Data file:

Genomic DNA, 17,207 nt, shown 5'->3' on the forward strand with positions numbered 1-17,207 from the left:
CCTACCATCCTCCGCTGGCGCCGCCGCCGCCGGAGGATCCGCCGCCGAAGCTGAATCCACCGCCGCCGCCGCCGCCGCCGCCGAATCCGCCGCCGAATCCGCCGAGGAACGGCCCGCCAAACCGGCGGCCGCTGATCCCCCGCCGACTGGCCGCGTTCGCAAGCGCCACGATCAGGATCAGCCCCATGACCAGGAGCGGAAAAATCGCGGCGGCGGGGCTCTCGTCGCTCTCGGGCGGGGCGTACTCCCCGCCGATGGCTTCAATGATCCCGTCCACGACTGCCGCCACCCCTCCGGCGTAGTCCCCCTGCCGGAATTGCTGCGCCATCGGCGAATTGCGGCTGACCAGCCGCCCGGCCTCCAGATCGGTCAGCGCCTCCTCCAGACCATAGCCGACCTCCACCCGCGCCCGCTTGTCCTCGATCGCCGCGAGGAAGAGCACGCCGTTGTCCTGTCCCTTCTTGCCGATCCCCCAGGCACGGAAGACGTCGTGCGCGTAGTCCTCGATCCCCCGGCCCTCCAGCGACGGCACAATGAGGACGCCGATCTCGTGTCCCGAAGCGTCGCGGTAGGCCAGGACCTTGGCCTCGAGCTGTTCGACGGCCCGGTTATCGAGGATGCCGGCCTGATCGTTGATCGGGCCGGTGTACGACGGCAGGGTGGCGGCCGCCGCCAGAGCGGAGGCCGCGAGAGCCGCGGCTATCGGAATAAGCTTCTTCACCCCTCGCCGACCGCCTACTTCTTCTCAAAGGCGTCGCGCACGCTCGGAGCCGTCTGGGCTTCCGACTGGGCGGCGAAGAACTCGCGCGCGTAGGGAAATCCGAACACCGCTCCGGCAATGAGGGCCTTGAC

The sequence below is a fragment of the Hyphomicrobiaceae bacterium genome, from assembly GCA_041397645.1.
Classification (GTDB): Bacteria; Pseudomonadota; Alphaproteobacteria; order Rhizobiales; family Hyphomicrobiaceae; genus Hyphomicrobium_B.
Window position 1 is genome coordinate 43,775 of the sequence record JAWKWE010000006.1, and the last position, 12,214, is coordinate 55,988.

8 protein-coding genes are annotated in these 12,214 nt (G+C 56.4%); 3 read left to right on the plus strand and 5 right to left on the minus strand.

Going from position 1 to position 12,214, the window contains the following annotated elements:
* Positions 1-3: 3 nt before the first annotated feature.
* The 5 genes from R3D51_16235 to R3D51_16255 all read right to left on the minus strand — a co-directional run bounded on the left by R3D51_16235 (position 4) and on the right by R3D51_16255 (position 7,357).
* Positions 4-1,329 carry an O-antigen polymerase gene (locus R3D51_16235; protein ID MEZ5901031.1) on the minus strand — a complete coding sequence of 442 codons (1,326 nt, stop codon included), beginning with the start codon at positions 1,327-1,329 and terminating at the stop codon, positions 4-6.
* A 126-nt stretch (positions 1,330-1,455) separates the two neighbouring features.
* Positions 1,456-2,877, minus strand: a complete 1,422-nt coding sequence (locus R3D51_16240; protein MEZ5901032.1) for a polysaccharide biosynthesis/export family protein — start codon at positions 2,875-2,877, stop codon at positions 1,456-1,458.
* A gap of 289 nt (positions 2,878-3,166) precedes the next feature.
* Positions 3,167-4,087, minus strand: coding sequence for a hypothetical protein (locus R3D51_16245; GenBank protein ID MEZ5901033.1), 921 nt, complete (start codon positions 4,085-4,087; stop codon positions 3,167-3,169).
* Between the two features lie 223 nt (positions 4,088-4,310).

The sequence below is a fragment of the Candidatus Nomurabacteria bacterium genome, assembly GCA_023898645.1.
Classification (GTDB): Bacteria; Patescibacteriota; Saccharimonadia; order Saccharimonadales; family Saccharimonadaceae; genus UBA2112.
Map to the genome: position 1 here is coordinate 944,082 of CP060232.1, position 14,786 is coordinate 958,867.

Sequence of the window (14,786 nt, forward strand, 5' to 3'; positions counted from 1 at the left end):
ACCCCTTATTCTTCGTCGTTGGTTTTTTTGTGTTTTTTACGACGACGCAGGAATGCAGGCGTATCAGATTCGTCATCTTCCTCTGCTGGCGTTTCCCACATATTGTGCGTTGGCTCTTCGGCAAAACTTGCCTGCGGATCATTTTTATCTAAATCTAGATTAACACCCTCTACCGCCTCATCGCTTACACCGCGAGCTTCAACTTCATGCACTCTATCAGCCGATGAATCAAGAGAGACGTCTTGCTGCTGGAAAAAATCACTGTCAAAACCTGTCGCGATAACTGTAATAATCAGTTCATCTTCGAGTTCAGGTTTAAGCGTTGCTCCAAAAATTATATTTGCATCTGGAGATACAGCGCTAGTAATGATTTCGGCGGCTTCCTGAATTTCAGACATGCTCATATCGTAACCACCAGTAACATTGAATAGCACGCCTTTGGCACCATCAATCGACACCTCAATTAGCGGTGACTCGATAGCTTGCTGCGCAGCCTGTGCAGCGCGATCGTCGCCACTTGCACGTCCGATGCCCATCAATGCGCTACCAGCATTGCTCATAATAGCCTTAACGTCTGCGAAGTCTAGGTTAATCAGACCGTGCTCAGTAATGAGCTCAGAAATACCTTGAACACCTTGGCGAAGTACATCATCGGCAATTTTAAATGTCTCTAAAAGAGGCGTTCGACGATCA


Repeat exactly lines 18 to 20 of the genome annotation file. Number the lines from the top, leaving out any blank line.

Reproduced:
Map to the genome: position 1 here is coordinate 944,082 of CP060232.1, position 14,786 is coordinate 958,867.

Sequence of the window (14,786 nt, forward strand, 5' to 3'; positions counted from 1 at the left end):
ACCCCTTATTCTTCGTCGTTGGTTTTTTTGTGTTTTTTACGACGACGCAGGAATGCAGGCGTATCAGATTCGTCATCTTCCTCTGCTGGCGTTTCCCACATATTGTGCGTTGGCTCTTCGGCAAAACTTGCCTGCGGATCATTTTTATCTAAATCTAGATTAACACCCTCTACCGCCTCATCGCTTACACCGCGAGCTTCAACTTCATGCACTCTATCAGCCGATGAATCAAGAGAGACGTCTTGCTGCTGGAAAAAATCACTGTCAAAACCTGTCGCGATAACTGTAATAATCAGTTCATCTTCGAGTTCAGGTTTAAGCGTTGCTCCAAAAATTATATTTGCATCTGGAGATACAGCGCTAGTAATGATTTCGGCGGCTTCCTGAATTTCAGACATGCTCATATCGTAACCACCAGTAACATTGAATAGCACGCCTTTGGCACCATCAATCGACACCTCAATTAGCGGTGACTCGATAGCTTGCTGCGCAGCCTGTGCAGCGCGATCGTCGCCACTTGCACGTCCGATGCCCATCAATGCGCTACCAGCATTGCTCATAATAGCCTTAACGTCTGCGAAGTCTAGGTTAATCAGACCGTGCTCAGTAATGAGCTCAGAAATACCTTGAACACCTTGGCGAAGTACATCATCGGCAATTTTAAATGTCTCTAAAAGAGGCGTTCGACGATCA